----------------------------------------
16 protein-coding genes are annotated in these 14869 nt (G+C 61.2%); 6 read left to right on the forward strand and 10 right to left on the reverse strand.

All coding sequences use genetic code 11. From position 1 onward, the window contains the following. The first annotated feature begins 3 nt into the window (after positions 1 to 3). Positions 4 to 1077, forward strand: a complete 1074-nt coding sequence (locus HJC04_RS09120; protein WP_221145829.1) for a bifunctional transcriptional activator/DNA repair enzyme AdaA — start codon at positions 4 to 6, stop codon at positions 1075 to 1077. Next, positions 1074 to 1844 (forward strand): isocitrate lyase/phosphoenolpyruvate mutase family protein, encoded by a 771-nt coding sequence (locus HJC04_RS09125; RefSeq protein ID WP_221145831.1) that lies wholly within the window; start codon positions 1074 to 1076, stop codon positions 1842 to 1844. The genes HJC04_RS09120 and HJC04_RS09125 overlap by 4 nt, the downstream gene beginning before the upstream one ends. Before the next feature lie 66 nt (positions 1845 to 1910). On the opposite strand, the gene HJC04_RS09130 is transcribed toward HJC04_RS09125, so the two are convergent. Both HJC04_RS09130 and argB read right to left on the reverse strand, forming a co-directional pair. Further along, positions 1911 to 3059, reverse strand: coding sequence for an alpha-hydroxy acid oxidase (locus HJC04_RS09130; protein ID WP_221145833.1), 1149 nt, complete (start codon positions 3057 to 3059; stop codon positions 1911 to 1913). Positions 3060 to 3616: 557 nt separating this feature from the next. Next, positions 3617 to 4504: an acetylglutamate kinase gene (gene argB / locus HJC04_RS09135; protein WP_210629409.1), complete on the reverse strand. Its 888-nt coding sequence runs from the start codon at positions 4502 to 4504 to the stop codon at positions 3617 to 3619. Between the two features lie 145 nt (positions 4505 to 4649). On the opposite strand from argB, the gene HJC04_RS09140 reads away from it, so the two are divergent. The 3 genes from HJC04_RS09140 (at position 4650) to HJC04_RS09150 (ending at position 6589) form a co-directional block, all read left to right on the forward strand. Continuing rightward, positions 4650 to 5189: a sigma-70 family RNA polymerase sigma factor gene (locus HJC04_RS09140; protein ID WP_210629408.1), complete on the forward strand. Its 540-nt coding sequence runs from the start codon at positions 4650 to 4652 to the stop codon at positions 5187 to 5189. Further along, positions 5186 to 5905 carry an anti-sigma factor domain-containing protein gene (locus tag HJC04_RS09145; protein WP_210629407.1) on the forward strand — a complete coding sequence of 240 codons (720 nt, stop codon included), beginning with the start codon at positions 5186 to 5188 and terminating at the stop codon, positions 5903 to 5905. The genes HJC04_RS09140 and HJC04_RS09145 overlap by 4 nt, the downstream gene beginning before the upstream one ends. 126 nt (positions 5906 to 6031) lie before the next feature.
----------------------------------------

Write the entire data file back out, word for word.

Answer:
16 protein-coding genes are annotated in these 14869 nt (G+C 61.2%); 6 read left to right on the forward strand and 10 right to left on the reverse strand.

All coding sequences use genetic code 11. From position 1 onward, the window contains the following. The first annotated feature begins 3 nt into the window (after positions 1 to 3). Positions 4 to 1077, forward strand: a complete 1074-nt coding sequence (locus HJC04_RS09120; protein WP_221145829.1) for a bifunctional transcriptional activator/DNA repair enzyme AdaA — start codon at positions 4 to 6, stop codon at positions 1075 to 1077. Next, positions 1074 to 1844 (forward strand): isocitrate lyase/phosphoenolpyruvate mutase family protein, encoded by a 771-nt coding sequence (locus HJC04_RS09125; RefSeq protein ID WP_221145831.1) that lies wholly within the window; start codon positions 1074 to 1076, stop codon positions 1842 to 1844. The genes HJC04_RS09120 and HJC04_RS09125 overlap by 4 nt, the downstream gene beginning before the upstream one ends. Before the next feature lie 66 nt (positions 1845 to 1910). On the opposite strand, the gene HJC04_RS09130 is transcribed toward HJC04_RS09125, so the two are convergent. Both HJC04_RS09130 and argB read right to left on the reverse strand, forming a co-directional pair. Further along, positions 1911 to 3059, reverse strand: coding sequence for an alpha-hydroxy acid oxidase (locus HJC04_RS09130; protein ID WP_221145833.1), 1149 nt, complete (start codon positions 3057 to 3059; stop codon positions 1911 to 1913). Positions 3060 to 3616: 557 nt separating this feature from the next. Next, positions 3617 to 4504: an acetylglutamate kinase gene (gene argB / locus HJC04_RS09135; protein WP_210629409.1), complete on the reverse strand. Its 888-nt coding sequence runs from the start codon at positions 4502 to 4504 to the stop codon at positions 3617 to 3619. Between the two features lie 145 nt (positions 4505 to 4649). On the opposite strand from argB, the gene HJC04_RS09140 reads away from it, so the two are divergent. The 3 genes from HJC04_RS09140 (at position 4650) to HJC04_RS09150 (ending at position 6589) form a co-directional block, all read left to right on the forward strand. Continuing rightward, positions 4650 to 5189: a sigma-70 family RNA polymerase sigma factor gene (locus HJC04_RS09140; protein ID WP_210629408.1), complete on the forward strand. Its 540-nt coding sequence runs from the start codon at positions 4650 to 4652 to the stop codon at positions 5187 to 5189. Further along, positions 5186 to 5905 carry an anti-sigma factor domain-containing protein gene (locus tag HJC04_RS09145; protein WP_210629407.1) on the forward strand — a complete coding sequence of 240 codons (720 nt, stop codon included), beginning with the start codon at positions 5186 to 5188 and terminating at the stop codon, positions 5903 to 5905. The genes HJC04_RS09140 and HJC04_RS09145 overlap by 4 nt, the downstream gene beginning before the upstream one ends. 126 nt (positions 5906 to 6031) lie before the next feature.